Facebook has released its’ Q2 2018 earnings report, and the numbers highlight some interesting trends to consider in Facebook usage.
First off, on active users – Facebook added 22 million DAU in the quarter, taking it to 1.47 billion logging on daily.
On overall active users – or monthly actives – Facebook saw an increase of 38 million to 2.23 billion.
And that seems pretty good, right? Facebook continues to add users, despite the fact that the platform must be reaching saturation point. The problem is that Facebook growth is slowing, a lot – as highlighted in this graph from TechCrunch.
As you can see, Q2 '18 was Facebook’s slowest quarter of growth ever. That spooked the market – Facebook shares declined more than 20% following the announcement.
And another key point of concern – look at the stats relating to Europe specifically. Facebook’s actually losing active users in European markets, which has also never happened.
While Zuckerberg’s social behemoth remains the largest social platform by a big margin, the data suggests that Facebook may finally be losing its shine. Facebook doesn’t provide data on active time spent per user, but it would be interesting to see what those figures are, whether users are really losing interest in The Social Network.
In terms of revenue, Facebook posted another solid result – up 42% year-over-year.
Average revenue per user was also up across the board from the previous report.
But that said, Facebook did also warn that revenue results would decline moving forward, with the focus on growing newer products, like Stories, and the increased emphasis on user privacy likely to impact the figures.
How you view those stats overall will come down to your perspective. Clearly, with the emphasis on Stories, Facebook knows that it needs to boost engagement, and that the News Feed itself just isn’t doing that. Privacy too is a major consideration for the company’s long-term viability – and as such, both elements are clearly important. But the short-term pain could cause headaches for investors.
As a means to deflect such concerns, Facebook also announced that, combined, their family of apps sees over 2.5 billion monthly active users. That figure counts every individual user of their apps once - so if you have, say, accounts on Instagram, Messenger and Facebook, you would only count as one in this stat.
That is an impressive number, but impressive numbers are what we’re used to from Facebook. In some ways, the platform is a victim of its own success in today’s announcement – the declines at Facebook are not significant, yet, but it’s the first time we’ve seen such from The Social Network. Facebook is still growing, its audience is still rising, but the figures shake the company’s foundations just a little, and show that no business is immune to market shifts.
What we really need to consider, though, is what’s behind Facebook’s slowing growth - and how they can reverse it.
Earlier this year, when Facebook announced its major News Feed change that would put more emphasis on person-to-person engagement, and further reduce Page reach, many put the move down to greed - an effort to squeeze more dollars out of businesses seeking to connect with the platform’s massive audience.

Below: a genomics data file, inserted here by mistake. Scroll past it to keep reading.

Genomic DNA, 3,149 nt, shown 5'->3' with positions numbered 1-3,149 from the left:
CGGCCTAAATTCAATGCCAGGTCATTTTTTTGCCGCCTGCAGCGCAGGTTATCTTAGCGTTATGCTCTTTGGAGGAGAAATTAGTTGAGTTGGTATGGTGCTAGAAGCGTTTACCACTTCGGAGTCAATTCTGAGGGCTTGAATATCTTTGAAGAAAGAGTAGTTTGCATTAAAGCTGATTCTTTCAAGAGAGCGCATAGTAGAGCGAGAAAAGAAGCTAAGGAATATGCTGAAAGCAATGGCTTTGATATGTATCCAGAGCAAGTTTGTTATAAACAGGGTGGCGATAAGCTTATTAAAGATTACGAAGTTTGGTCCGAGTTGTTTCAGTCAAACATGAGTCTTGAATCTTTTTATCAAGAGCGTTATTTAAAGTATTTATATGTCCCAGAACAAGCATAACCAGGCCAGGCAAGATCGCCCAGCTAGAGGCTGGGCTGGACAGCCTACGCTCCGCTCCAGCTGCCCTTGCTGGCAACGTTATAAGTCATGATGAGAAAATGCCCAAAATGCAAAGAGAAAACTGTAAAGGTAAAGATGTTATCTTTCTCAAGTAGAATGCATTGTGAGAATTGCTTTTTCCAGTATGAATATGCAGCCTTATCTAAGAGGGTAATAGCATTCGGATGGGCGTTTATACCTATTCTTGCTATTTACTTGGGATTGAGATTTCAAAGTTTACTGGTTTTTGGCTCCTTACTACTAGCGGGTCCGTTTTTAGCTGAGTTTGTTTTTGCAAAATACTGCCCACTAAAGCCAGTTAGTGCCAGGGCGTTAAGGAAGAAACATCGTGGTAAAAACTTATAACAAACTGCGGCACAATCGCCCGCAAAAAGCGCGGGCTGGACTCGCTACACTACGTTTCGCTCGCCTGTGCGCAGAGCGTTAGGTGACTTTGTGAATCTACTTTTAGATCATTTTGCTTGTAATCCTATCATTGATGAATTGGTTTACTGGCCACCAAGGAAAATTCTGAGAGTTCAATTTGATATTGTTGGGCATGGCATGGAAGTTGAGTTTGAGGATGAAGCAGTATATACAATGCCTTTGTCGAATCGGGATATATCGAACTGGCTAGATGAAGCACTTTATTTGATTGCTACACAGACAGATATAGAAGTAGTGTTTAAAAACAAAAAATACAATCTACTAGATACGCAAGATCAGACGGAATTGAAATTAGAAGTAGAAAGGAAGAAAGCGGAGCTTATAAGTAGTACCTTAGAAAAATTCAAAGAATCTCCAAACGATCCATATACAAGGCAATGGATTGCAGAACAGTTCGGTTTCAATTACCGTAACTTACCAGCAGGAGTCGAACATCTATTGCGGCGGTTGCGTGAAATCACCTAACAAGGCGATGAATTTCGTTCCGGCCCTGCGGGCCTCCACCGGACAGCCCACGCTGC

But Facebook is actually looking to address real engagement issues and concerns. Despite the platform continuing to add new users every quarter, engagement on the platform has slowed.
Reports from as far back as 2015 show that users have gradually been sharing less original content to The Social Network. Original sharing – posting of photos and status updates – has become a smaller piece of Facebook’s content pie, while various studies also suggest that Facebook's been losing its grip on younger audiences, with YouTube, Instagram and Snapchat all now more popular among teens.
It may not seem, on the outside, that Facebook is facing any significant challenges on this front – the platform, as noted, is used by more than 25% of the entire world’s population. But while Facebook itself has become an essential connector for many, a platform everyone checks in on every day, it’s also become less of a focus for posting, less of an engagement medium. Facebook is the place where you post your updates to keep your broader set of friends and family updated, while you actually seek out content and engage with close friends on other apps.
Of course, Facebook still owns Instagram, it still owns both Messenger and WhatsApp, which, in combination, gives the company its noted 2.5 billion monthly active users combined. But its main platform is still Facebook’s money maker – it’s where its ad options are most advanced, where brand Pages and engagement are already well facilitated. None of these options are as complete on Facebook’s other platforms.
Do the numbers suggest that Facebook needs to switch focus, to leave well-enough alone on Facebook and look to its other tools to prop-up future revenue growth? No doubt they’re already doing this, but moving Facebook to the side is also not going to help them, and as such, you can expect to see even more algorithm shifts and engagement-fuelling efforts rolled out across the platform in the coming months.
Zuck and Co. will be hoping that they can get more people more interested in sharing on Facebook again - the whole effort may be best represented by those Facebook memory reminders. Remember how you did all these cool things on Facebook, how Facebook was so good to you, how you loved Facebook before these other apps came in?
Facebook will be hoping to rekindle that spark – prepare for more changes on the horizon.